Exchanging Ows

Exchanging Ows

iStock Photo
Source: iStock Photo

When we openly and deliberately invite another human being into an intimate relationship with us, we explicitly, or more often implicitly, exchange vows to be gentle, kind, and caring with each other’s vulnerable hearts. I often say that if we are not ready to take that vow, and live it with seriousness and determination, then we have no business inviting anyone into an intimate relationship with us.

That being said, even when we do our best to live this vow of gentleness, we still inevitably hurt each other’s feelings on a regular basis. Which means that each of us will inevitably and regularly feel the sting and pain of being vulnerable.

If you want to cultivate a deeply intimate relationship, then you have to learn how to move gracefully when swimming in a sea of pain.

Source: Pexels

That might sound dramatic, and I am explicitly not talking about the toxic realm of interpersonal violence and psychological abuse. However, I am talking about our lived experience of feeling the pain of being stung by something our intimate partner has done.

Intimacy between partners is rooted in our shared vulnerability. The more open hearted we can be with our vulnerability, and the more compassionately and skillfully we can hold our partner’s vulnerability, the deeper the realms of intimacy we will experience. Intimacy feels like love, trust, and safety, but it also, always, feels exquisitely vulnerable.

Source: designpress/emoheart

And here is something, as a couple therapist, that I have noticed to be an inescapable truth of living an intimate relationship. It always, always, hurts us when we hurt our partners. And we most often react to the hurt of hurting our partners by becoming defensive, rather than by soothing the hurt that we have caused.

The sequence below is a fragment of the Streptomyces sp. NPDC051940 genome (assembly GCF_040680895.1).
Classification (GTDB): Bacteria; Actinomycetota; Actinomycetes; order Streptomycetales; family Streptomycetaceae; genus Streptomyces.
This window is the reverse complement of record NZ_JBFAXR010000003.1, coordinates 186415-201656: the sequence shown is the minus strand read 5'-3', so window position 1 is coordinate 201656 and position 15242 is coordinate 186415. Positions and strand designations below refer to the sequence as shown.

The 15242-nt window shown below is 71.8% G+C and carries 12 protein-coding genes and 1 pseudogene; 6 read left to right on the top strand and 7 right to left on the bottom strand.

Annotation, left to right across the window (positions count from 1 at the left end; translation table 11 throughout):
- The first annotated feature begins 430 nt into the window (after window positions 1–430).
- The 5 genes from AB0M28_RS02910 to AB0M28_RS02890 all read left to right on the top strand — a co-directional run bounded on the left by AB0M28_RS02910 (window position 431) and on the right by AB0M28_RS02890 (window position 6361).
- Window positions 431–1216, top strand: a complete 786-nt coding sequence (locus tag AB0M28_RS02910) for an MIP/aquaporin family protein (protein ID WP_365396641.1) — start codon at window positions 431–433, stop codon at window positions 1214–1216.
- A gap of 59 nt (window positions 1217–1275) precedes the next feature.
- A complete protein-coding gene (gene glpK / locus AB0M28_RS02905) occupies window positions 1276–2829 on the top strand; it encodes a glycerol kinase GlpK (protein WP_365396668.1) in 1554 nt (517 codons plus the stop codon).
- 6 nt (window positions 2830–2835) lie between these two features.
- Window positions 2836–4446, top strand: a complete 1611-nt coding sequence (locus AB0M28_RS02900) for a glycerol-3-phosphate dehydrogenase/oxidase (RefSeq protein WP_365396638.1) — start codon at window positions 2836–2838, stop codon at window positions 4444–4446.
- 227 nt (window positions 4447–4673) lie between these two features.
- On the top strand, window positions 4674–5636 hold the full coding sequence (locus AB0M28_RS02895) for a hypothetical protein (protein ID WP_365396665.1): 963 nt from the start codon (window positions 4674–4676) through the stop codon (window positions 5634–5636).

If I do something, even something small, that stings my partner, say I reply grumpily to a question that she’s asked or make a joke that actually ends up hurting her feelings, I can tell right away that she is hurt. And this is the part that’s interesting – I feel pain myself at the same moment I realize that she is hurt.

We have exchanged ows.

Source: Pexels

And I think this happens every time that one of us accidentally hurts the other. Whenever there is a perceptible “ow”, it is met simultaneously by the other’s “ow”.

 “Ows” seem to always come in pairs.

But, here’s the thing, regardless of whether I intended to or not, I have done something that has hurt my partner’s feelings, and it is my responsibility to attend to and soothe the hurt that has arisen. However, my pain often prevents me from doing so. I feel the sting of having stung my partner, and now I am reacting to my own pain rather than to the pain of my partner. I become defensive and argue that I didn’t mean to hurt her. I was just grumpy about something else or I was just making a joke. Or, maybe I get frustrated with her for being hurt by something that I didn’t intend to be hurtful. After all, I’m a really sweet guy, and she should know that I would never do anything intentionally to hurt her. Why don’t I ever get the benefit of the doubt? Why does she have to be so sensitive?

But, we are sensitive, both of us. Another word for sensitive is vulnerable. And we need vulnerability, if we are going to have intimacy. It cannot be any other way. And the arising of hurt is not always, maybe not even often, rational and defensible. We cannot expect ourselves to only feel hurt when it makes total and perfect sense that we feel hurt. As human beings, we just don’t operate that way. Something happens and suddenly we feel hurt – real pain – and it might not make any defensible sense, but it’s still absolutely and undeniably present and in need of care. We don’t consciously choose to feel hurt. It just happens. Sometimes we can tell a story about why something hurt our feelings, and sometimes we can’t. Being a vulnerable human being is kind of mysterious that way. So, my partner’s feelings are hurt, and maybe it doesn’t make sense, but it doesn’t have to make sense. It just is. Or, my feelings are suddenly hurting, and it doesn’t make sense, and it doesn’t have to make sense. But I am definitely feeling it and I could definitely use some loving care right about now. This is what it’s like to be human.